So, not having had a hands-on opportunity myself, I had to ask: how elaborate are these "implementation" procedures you’re talking about? And how hard is it to fine-tune this implmentation to provide satisfactory results?

Given that so many people have had such different experiences with Theoretica’s purifiers, I’m eager to learn what you find with your particular speakers.

@OP .....I'm as curious to read your observations as @cundare2 , but have no dog nor wallet in this stage of your conundrum....

Any experiment generally has a cost.  Considering the overall $'s involved, think of it as getting to drive an F1 McLaren for 2 weeks.... 🤷‍♂️👍😎

...we'll certainly have a good idea of where you'll Be in that time.... LOL*

Man, this has been painful.  Installation was Monday and Edgar himself called me.  We didn't get far because a) my Peachtree Gan1 requires a coax which the RME supplied with the Bacch system does not support.  I have an old analog HK Signature power amp, but that was no good either because the Bacch wants to output balanced.  No go.

b) Edgar assumes that his customer will reside in the Apple universe.  I do not.  I made a decision  45 years ago not to succumb to Apple's nanny state.  I maintain that stance.  The practical consequence is that I do not have an iPad or iPhone to control the Mac Mini, nor do I have a suitable keyboard. 

Edgar said that he doesn't know anything about Android and that I am on my own,, although he said there are apps that may be helpful.  I ordered a cheap Monoprice xlr to rca interconnect and agreed to reschedule the install.

Where to begin?  First, I would have to sell my Ric Schultz-modded Peachtree  Gan1 that I like very much.  Either that or spend $1000 just for the coax interconnect.

Second, I guess I have to buy an Apple keyboard just for the setup.

Third, yes, there are apps for Android devices to control Mac Mini's remotely, but the best ones cost $30/month.  There are other options, but you need to be computer savvy.  I'm not an idiot, but this is distinctly unpleasant.  I am over my head.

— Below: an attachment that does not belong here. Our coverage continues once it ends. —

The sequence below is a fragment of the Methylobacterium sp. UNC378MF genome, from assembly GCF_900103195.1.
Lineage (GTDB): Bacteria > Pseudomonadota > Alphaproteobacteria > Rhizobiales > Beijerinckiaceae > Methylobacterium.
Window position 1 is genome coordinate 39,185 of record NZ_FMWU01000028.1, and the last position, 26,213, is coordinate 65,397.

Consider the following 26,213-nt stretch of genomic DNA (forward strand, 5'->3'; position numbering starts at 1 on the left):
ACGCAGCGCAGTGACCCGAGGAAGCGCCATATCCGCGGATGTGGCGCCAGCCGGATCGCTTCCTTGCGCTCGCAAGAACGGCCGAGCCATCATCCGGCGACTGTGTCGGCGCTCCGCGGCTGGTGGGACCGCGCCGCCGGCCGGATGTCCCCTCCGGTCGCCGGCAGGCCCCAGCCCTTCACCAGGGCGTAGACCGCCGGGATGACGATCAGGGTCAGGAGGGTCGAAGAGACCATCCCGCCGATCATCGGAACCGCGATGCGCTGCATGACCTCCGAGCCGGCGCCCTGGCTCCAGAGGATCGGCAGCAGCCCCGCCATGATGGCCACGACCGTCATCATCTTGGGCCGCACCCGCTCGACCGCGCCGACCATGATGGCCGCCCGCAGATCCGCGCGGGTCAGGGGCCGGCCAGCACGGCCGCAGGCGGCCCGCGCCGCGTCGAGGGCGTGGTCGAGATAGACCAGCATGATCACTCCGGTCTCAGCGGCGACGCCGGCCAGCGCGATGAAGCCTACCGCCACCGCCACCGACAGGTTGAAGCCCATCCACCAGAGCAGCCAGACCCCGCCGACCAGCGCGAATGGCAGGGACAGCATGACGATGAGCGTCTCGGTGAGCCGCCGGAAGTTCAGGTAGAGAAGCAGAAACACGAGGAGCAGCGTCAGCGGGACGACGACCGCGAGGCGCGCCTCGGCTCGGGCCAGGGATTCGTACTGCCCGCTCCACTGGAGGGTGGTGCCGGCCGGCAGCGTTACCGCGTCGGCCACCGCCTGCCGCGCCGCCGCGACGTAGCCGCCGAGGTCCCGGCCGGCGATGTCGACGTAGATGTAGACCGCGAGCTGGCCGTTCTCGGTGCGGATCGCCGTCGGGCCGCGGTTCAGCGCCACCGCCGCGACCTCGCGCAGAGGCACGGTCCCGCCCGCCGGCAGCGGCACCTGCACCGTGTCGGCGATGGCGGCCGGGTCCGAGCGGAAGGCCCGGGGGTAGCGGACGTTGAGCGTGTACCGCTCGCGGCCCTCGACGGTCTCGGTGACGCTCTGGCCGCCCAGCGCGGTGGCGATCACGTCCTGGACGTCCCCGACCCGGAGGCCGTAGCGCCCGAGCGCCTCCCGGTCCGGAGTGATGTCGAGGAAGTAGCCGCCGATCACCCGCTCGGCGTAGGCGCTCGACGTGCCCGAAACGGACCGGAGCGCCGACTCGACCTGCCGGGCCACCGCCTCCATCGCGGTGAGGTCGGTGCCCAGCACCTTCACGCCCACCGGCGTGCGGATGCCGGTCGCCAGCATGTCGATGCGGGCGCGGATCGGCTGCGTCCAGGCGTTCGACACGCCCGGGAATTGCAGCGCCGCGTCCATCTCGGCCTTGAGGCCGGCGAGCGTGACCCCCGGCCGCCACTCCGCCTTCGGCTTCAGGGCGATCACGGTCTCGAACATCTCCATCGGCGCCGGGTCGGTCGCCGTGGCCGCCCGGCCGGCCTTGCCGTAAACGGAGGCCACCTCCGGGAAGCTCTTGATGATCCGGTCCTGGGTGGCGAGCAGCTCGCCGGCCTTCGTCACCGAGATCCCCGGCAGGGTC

I wanted to be convinced to keep the Bacch4Mac system, but I'm afraid that there are too many hurdles.  I will unfortunately not get to implementation. 

Not much of a report.  Sorry.  I'm thoroughly bummed.

Audiophile know thyself is my motto - you seem very self aware and that is always good. Best to you in your chase of better sound

The Bacch4Mac is up and running, sort of, but I need some more advice.  First, though, I'd like to make clear the Edgar is a pleasure to work with.  He is patient and, of course, very knowledgeable.

I'll keep it and explain the pros and cons for me later, but because I am going to keep it there are some consequent choices to be made.  First, I had to swap out my modded Gan1 power dac for an old HK Signature power amp.  I could either upgrade the Babyface Pro interface for $1100 to get a coax out that the Gan1 requires.  Alternatively, I could sell or repurpose the Gan1 and buy a power amp that supports an xlr input from the Babyface pro.  I have in mind Orchard Starcrimson monoblocks.  TMR has a used pair for $1500.  I like the modded Gan1 very much but am open to an alternative.  However, I have no experience with other power amps.

Second, I had to disconnect my sub  as the Babyface pro has no sub-out.  I really need the sub as the speakers are Spendor SP3/5r2 (newer version of ls3/5a).  Edgar said I could route the speakers through the sub using its high-pass filter, but this would be suboptimal because of the crossover: having a digital crossover integrated with the Bacch dsp would be better.  The Babyface pro upgrade mentioned above would allow me to integrate the sub with the dsp digital crossover.

Thus, the $1100 Babyface pro upgrade would allow me to keep the Gan1 and better integrate the sub.  Is it worth it?  Is the sub's high-pass filter sufficient?  Maybe I should take this opportunity to try another power amp and put the $1100 toward that end.

Your thoughts would be helpful.  Edgar's solution is simple: just upgrade the Babyface pro.  End of story.  However, I'm not sure.  I really could use a dealer to work with and advise me.  That's not the role Edgar wants to play, nor should he.

There are other issues the Bacch implementation prompts, such as the streamer, the dac and the webcam.  But I'll post about them later.  And then there are  my initial impressions of sound quality.  Like just about everything concerned with the Bacch, the answer is complicated.  More later.  Thanks.

It sounds like a big pain in the ass. What for? Life is complicated enough.